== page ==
Kathleen Burke

More Horse Carcasses & Phony Observation Trees

Steel-Lined Dead Tree Observation Post
Above During the trench warfare of World War I, both sides of the conflict "test drove" the idea of clandestinely replacing familiar large dead tree trunks with steel-lined replicas of the same trees. Equipped inside with a ladder and a telephone, these were used as observation posts. Given the skill and effort required to construct one of these, not to mention the challenge of putting it in place (at night, in total darkness), there can only have been a few of these.

As noted in an earlier post, British painter Solomon J. Solomon (initially in charge of the Camouflage Section of the Royal Engineers) is thought to have been responsible for erecting the first British observation tree in March 1916, a task that he later depicted in a well-known painting.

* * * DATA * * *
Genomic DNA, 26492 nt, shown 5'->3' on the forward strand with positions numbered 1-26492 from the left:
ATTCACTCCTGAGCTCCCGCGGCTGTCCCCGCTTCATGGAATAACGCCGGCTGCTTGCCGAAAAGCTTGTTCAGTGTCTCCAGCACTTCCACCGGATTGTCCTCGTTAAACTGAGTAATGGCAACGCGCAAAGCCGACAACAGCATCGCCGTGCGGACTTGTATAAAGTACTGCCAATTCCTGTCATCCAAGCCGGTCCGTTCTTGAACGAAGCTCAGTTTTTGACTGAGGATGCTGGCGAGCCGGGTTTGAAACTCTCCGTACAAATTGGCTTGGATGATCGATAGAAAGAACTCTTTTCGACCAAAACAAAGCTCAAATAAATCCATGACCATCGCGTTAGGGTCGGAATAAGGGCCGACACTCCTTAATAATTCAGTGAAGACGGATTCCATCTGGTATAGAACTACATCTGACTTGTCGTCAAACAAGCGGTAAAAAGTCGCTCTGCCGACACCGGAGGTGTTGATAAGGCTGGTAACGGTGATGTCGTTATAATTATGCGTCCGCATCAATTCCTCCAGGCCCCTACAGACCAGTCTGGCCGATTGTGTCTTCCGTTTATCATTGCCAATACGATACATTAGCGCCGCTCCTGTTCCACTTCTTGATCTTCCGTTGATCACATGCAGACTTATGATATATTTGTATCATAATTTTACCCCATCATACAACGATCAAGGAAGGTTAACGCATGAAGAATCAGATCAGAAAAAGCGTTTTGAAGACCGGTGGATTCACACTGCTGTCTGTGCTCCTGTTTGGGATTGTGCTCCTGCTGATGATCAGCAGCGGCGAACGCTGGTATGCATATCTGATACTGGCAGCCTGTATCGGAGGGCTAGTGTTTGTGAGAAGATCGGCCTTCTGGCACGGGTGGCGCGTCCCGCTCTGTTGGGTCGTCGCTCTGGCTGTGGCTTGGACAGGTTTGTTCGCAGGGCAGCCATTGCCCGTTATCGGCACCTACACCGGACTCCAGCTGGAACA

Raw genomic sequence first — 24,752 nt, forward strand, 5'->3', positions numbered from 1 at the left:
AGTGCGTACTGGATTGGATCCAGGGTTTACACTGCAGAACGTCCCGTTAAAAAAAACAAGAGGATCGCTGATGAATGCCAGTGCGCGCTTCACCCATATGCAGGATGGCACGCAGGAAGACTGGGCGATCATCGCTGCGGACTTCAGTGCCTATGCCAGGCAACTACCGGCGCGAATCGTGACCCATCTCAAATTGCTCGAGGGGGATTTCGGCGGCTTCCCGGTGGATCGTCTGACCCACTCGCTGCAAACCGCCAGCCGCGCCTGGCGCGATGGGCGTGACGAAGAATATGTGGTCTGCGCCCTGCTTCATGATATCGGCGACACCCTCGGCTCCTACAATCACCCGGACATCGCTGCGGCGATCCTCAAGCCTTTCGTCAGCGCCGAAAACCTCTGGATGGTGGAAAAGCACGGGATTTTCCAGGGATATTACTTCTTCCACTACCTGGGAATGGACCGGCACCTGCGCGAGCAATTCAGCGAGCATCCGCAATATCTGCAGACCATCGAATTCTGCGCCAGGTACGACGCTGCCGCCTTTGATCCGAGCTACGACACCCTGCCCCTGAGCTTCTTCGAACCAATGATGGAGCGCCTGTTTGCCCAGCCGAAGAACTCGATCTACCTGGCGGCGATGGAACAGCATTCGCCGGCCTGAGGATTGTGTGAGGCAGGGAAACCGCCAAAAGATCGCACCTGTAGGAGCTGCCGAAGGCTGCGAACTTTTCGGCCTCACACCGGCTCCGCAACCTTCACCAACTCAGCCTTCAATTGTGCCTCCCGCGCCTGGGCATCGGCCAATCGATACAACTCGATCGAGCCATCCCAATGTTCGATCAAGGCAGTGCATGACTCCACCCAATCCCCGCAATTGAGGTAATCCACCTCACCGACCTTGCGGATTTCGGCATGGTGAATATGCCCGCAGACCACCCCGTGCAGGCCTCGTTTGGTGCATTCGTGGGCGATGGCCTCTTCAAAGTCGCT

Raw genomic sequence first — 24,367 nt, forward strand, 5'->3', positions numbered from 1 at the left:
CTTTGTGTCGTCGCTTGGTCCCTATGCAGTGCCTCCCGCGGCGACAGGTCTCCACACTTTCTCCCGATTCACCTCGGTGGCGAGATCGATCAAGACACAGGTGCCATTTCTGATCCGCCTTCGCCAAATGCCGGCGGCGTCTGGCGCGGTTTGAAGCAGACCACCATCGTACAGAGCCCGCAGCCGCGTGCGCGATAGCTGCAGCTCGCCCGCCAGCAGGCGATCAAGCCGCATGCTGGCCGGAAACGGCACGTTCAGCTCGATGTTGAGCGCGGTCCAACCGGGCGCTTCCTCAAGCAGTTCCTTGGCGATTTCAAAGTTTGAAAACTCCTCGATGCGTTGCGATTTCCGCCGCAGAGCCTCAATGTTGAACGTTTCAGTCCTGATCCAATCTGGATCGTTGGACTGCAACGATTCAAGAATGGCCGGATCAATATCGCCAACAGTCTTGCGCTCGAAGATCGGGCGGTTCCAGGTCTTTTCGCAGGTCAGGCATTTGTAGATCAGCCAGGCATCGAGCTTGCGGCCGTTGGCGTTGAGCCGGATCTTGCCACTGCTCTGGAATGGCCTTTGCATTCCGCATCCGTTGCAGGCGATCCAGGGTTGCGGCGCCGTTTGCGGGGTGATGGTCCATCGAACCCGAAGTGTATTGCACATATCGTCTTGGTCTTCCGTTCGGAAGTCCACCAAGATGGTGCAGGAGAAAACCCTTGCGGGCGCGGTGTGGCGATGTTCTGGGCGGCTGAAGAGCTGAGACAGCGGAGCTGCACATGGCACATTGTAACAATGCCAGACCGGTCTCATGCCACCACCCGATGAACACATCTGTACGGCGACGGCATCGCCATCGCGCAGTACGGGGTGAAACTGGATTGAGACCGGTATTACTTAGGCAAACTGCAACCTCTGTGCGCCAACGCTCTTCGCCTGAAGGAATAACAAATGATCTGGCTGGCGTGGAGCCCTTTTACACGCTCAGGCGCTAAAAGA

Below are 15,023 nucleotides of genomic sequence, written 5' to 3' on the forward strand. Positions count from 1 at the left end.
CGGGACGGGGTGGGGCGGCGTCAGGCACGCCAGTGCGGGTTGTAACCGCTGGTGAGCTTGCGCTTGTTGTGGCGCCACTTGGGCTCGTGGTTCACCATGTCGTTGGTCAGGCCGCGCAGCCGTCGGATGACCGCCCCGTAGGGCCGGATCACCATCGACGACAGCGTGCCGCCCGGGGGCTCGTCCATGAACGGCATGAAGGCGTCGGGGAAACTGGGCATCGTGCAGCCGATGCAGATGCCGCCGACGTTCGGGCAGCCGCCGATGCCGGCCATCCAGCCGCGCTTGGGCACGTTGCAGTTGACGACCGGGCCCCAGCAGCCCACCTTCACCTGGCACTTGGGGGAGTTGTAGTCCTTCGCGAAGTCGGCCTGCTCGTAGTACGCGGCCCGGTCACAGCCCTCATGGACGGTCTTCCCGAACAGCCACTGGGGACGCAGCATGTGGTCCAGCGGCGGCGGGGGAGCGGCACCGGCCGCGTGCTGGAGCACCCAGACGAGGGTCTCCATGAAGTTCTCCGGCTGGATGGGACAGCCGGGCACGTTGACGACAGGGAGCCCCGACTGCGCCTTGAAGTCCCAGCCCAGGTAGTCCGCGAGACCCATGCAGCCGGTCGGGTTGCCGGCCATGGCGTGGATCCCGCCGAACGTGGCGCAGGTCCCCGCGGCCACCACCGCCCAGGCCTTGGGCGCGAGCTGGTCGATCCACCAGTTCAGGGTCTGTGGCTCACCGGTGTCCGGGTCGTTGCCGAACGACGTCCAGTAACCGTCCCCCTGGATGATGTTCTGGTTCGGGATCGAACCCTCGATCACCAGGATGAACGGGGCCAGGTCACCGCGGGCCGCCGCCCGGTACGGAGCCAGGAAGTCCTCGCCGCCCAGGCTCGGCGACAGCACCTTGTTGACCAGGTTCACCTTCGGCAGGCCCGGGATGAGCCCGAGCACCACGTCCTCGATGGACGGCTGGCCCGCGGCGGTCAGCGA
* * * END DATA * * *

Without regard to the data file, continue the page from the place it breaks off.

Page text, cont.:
In this wartime photograph, we see a British soldier apparently inspecting a faux tree made by German camoufleurs. There are a few eyewitness accounts of how these were constructed, and at least one British observation tree has survived and is in the collection of the Imperial War Museum in London.


E. Alexander Powell, Italy at War and the Allies in the West. [The War on All Fronts series. Vol IV] New York: Charles Scribner’s Sons, 1919.